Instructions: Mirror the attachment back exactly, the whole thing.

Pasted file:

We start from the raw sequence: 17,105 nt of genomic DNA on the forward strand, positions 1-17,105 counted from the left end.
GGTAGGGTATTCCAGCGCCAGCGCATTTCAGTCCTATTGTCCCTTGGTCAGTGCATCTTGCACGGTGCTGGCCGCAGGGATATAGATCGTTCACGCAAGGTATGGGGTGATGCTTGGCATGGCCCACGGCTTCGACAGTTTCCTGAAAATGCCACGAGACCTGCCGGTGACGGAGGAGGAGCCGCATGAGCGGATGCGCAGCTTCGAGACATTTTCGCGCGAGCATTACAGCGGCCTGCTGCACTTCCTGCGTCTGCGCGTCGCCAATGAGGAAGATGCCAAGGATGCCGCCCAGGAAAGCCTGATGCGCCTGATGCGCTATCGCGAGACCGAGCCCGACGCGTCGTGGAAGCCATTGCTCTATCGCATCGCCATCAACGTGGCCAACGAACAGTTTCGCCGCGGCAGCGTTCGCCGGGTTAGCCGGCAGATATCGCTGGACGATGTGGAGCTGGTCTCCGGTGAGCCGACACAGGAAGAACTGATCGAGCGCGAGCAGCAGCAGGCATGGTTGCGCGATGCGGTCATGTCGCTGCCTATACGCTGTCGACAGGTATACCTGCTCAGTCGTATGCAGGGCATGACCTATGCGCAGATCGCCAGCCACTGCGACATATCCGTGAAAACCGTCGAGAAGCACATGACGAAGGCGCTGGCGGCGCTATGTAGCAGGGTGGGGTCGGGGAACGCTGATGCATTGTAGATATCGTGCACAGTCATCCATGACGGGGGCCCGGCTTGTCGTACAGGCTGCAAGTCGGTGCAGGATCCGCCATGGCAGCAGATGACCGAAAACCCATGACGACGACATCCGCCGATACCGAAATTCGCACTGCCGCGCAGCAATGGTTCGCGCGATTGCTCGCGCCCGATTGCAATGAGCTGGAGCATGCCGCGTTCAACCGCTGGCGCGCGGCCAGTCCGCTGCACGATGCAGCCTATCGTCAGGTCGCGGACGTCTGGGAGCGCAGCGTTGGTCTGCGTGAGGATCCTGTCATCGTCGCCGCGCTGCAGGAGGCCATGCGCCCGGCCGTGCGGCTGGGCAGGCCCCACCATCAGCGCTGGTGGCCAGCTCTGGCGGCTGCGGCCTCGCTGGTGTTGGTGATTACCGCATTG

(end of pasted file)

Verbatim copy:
We start from the raw sequence: 17,105 nt of genomic DNA on the forward strand, positions 1-17,105 counted from the left end.
GGTAGGGTATTCCAGCGCCAGCGCATTTCAGTCCTATTGTCCCTTGGTCAGTGCATCTTGCACGGTGCTGGCCGCAGGGATATAGATCGTTCACGCAAGGTATGGGGTGATGCTTGGCATGGCCCACGGCTTCGACAGTTTCCTGAAAATGCCACGAGACCTGCCGGTGACGGAGGAGGAGCCGCATGAGCGGATGCGCAGCTTCGAGACATTTTCGCGCGAGCATTACAGCGGCCTGCTGCACTTCCTGCGTCTGCGCGTCGCCAATGAGGAAGATGCCAAGGATGCCGCCCAGGAAAGCCTGATGCGCCTGATGCGCTATCGCGAGACCGAGCCCGACGCGTCGTGGAAGCCATTGCTCTATCGCATCGCCATCAACGTGGCCAACGAACAGTTTCGCCGCGGCAGCGTTCGCCGGGTTAGCCGGCAGATATCGCTGGACGATGTGGAGCTGGTCTCCGGTGAGCCGACACAGGAAGAACTGATCGAGCGCGAGCAGCAGCAGGCATGGTTGCGCGATGCGGTCATGTCGCTGCCTATACGCTGTCGACAGGTATACCTGCTCAGTCGTATGCAGGGCATGACCTATGCGCAGATCGCCAGCCACTGCGACATATCCGTGAAAACCGTCGAGAAGCACATGACGAAGGCGCTGGCGGCGCTATGTAGCAGGGTGGGGTCGGGGAACGCTGATGCATTGTAGATATCGTGCACAGTCATCCATGACGGGGGCCCGGCTTGTCGTACAGGCTGCAAGTCGGTGCAGGATCCGCCATGGCAGCAGATGACCGAAAACCCATGACGACGACATCCGCCGATACCGAAATTCGCACTGCCGCGCAGCAATGGTTCGCGCGATTGCTCGCGCCCGATTGCAATGAGCTGGAGCATGCCGCGTTCAACCGCTGGCGCGCGGCCAGTCCGCTGCACGATGCAGCCTATCGTCAGGTCGCGGACGTCTGGGAGCGCAGCGTTGGTCTGCGTGAGGATCCTGTCATCGTCGCCGCGCTGCAGGAGGCCATGCGCCCGGCCGTGCGGCTGGGCAGGCCCCACCATCAGCGCTGGTGGCCAGCTCTGGCGGCTGCGGCCTCGCTGGTGTTGGTGATTACCGCATTG